Despite its perceived advantages, modularisation is not without its challenges. One hurdle to overcome is compliance with the industry’s stringent regulatory standards. Any modifications or additions to the production process must adhere to the necessary regulations. Additionally, validation and qualification of each module in a modular system can be complex. Each module, regardless of its role in the system, must undergo individual validation and qualification processes. This can be time-consuming and costly − particularly when dealing with a large number of modules.
Interoperability is another colossal challenge for the life sciences sectors. Integrating equipment from various manufacturers into a cohesive system can be problematic. Often, labs and production environments will use a vast array of equipment, varying in age, original equipment manufacturer (OEM) and communication protocol. Seamless communication and interoperability among modules are essential for modular production to be successful.
Modularisation for equipment manufacturers
Modular production is not only advantageous for medicine manufacturers and lab owners; it can also be a game-changing technology for original equipment manufacturers (OEMs) catering to this market.
The process begins with the delivery of an essential component that serves as a comprehensive descriptor of the equipment’s functionality that follows the semantics outlined by the industry standard. To complete the integration, all signals from the equipment must be exposed to an OPC UA server, which acts as the bridge to the process orchestration layer (POL).
There are already multiple examples of global OEMs integrating these modular programmes into their equipment. MG2, the Italian manufacturer of processing and packaging machines for the pharmaceutical industry, has deployed this technology in its capsule filling machines. These machines have the capacity to connect to company-wide networks through standardised modules such as OPC UA servers, domain authentication, time server synchronisation, automatic SQL Server database batch transfer, automatic network database backup, centralised batch report generation and many more.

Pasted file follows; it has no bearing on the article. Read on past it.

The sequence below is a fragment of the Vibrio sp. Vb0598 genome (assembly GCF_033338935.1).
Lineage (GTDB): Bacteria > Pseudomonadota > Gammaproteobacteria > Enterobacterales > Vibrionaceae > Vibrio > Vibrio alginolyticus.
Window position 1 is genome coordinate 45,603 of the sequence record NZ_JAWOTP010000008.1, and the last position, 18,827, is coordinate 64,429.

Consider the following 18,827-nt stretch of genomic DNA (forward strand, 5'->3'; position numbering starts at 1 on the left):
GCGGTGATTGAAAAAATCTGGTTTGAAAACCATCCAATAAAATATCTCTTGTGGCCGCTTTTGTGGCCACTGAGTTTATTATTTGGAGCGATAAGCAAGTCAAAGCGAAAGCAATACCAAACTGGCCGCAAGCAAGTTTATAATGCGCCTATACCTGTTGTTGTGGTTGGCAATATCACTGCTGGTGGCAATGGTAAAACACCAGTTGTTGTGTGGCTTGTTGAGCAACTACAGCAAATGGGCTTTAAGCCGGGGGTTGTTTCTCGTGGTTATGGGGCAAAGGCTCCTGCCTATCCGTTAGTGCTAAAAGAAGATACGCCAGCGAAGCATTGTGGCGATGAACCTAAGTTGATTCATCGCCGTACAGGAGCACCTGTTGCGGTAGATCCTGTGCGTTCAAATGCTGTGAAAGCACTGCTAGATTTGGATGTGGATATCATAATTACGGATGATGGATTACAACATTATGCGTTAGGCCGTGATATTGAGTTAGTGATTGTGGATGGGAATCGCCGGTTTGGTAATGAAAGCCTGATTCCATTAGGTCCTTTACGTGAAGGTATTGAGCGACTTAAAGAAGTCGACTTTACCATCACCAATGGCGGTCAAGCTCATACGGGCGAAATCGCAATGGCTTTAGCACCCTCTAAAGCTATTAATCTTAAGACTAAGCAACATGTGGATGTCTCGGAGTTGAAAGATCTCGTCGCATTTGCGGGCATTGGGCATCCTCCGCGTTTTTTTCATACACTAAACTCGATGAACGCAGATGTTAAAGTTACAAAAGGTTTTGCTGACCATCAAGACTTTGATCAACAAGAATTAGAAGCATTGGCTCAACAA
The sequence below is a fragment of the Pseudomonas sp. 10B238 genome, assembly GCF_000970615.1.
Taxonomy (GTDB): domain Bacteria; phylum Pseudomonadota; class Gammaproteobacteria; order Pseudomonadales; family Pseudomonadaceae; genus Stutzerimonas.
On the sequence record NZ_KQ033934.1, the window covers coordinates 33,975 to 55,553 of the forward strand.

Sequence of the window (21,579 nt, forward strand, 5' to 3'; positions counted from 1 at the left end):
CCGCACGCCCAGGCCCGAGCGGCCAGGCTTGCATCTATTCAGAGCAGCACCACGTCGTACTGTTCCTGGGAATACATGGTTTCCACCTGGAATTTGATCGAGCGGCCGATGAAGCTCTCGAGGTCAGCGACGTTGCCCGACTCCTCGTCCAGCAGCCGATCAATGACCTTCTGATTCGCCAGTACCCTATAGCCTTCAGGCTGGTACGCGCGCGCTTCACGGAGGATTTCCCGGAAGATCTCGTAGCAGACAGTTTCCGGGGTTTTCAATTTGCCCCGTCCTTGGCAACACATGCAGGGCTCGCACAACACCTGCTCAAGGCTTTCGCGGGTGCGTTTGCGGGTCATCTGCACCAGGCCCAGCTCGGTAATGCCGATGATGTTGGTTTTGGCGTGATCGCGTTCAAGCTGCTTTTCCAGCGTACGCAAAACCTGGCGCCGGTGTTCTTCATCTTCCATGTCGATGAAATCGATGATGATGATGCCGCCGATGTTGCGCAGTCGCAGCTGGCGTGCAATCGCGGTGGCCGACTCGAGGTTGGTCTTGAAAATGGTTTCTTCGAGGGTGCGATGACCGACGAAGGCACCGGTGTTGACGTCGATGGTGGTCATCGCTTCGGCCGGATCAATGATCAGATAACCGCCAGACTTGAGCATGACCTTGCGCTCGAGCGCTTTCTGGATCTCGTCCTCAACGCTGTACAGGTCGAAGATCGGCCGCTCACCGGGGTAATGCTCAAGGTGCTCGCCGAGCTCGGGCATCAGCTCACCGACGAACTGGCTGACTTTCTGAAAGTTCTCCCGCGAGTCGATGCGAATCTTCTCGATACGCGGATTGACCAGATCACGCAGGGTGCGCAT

Cytiva, previously GE Healthcare Life Sciences, is another example. As a global provider of technologies to develop novel therapeutics, Cytiva equipped one of its chromatography systems with modular functionality. In practice, this sees a complex device included in a POL at the click of a button, enabling a user to incorporate it into any new or existing production run in a straightforward way.
Modular drug development
In pursuit of accelerating time to market, employing modular technology can speed up drug development processes. Companies need a methodology to facilitate swift system configuration changes and seamless upscaling across equipment inventory. Key goals should be to empower lab technicians without programming skills to effortlessly integrated modules into their trial setups and to ensure maximum flexibility and time savings, ultimately streamlining processes. Any organisation hoping to deploy modular production must consider the engineering challenge of adopting modular systems. Technicians and engineers must adapt to work with interconnected modules rather than static production lines. This demands a deeper understanding of automation technologies than they may be used to, so leaning on the expertise of modular technology providers will be essential to bridge this knowledge gap.
The future of modularisation
As the life sciences industry continues to feel the pressure of achieving shorter, faster, more efficient cycle times, modular production may be a promising solution. This methodology promises to reshape the landscape of drug development and production, offering a bridge between legacy equipment and cutting-edge technology.
in 2008 and had various roles within the company. In his current role, he is taking care about the requests from the life sciences and process industry, making sure all requirements and developments are implemented. Bernhard is an active member of the BioPhorum Plug & Play stream, supporting solutions for modular production. In his spare time, he has a leading role within the Austrian Red Cross and helps people in need.